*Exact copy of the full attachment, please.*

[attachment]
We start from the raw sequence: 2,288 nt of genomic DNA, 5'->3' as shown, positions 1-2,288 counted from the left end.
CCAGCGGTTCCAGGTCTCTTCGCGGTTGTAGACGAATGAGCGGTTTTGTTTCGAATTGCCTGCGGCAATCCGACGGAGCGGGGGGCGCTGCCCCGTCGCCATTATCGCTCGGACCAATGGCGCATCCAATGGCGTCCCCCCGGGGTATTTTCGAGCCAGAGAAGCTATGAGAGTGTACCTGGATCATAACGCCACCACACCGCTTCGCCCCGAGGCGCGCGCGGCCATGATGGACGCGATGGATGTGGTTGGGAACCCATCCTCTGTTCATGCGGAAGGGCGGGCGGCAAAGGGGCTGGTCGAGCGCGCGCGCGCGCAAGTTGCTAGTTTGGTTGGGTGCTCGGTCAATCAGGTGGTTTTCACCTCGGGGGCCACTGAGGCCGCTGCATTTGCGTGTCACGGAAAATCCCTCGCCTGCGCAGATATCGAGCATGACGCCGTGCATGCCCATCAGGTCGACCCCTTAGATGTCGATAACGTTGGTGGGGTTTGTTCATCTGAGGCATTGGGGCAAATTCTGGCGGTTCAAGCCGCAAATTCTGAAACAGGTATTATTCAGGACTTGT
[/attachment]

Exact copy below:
We start from the raw sequence: 2,288 nt of genomic DNA, 5'->3' as shown, positions 1-2,288 counted from the left end.
CCAGCGGTTCCAGGTCTCTTCGCGGTTGTAGACGAATGAGCGGTTTTGTTTCGAATTGCCTGCGGCAATCCGACGGAGCGGGGGGCGCTGCCCCGTCGCCATTATCGCTCGGACCAATGGCGCATCCAATGGCGTCCCCCCGGGGTATTTTCGAGCCAGAGAAGCTATGAGAGTGTACCTGGATCATAACGCCACCACACCGCTTCGCCCCGAGGCGCGCGCGGCCATGATGGACGCGATGGATGTGGTTGGGAACCCATCCTCTGTTCATGCGGAAGGGCGGGCGGCAAAGGGGCTGGTCGAGCGCGCGCGCGCGCAAGTTGCTAGTTTGGTTGGGTGCTCGGTCAATCAGGTGGTTTTCACCTCGGGGGCCACTGAGGCCGCTGCATTTGCGTGTCACGGAAAATCCCTCGCCTGCGCAGATATCGAGCATGACGCCGTGCATGCCCATCAGGTCGACCCCTTAGATGTCGATAACGTTGGTGGGGTTTGTTCATCTGAGGCATTGGGGCAAATTCTGGCGGTTCAAGCCGCAAATTCTGAAACAGGTATTATTCAGGACTTGT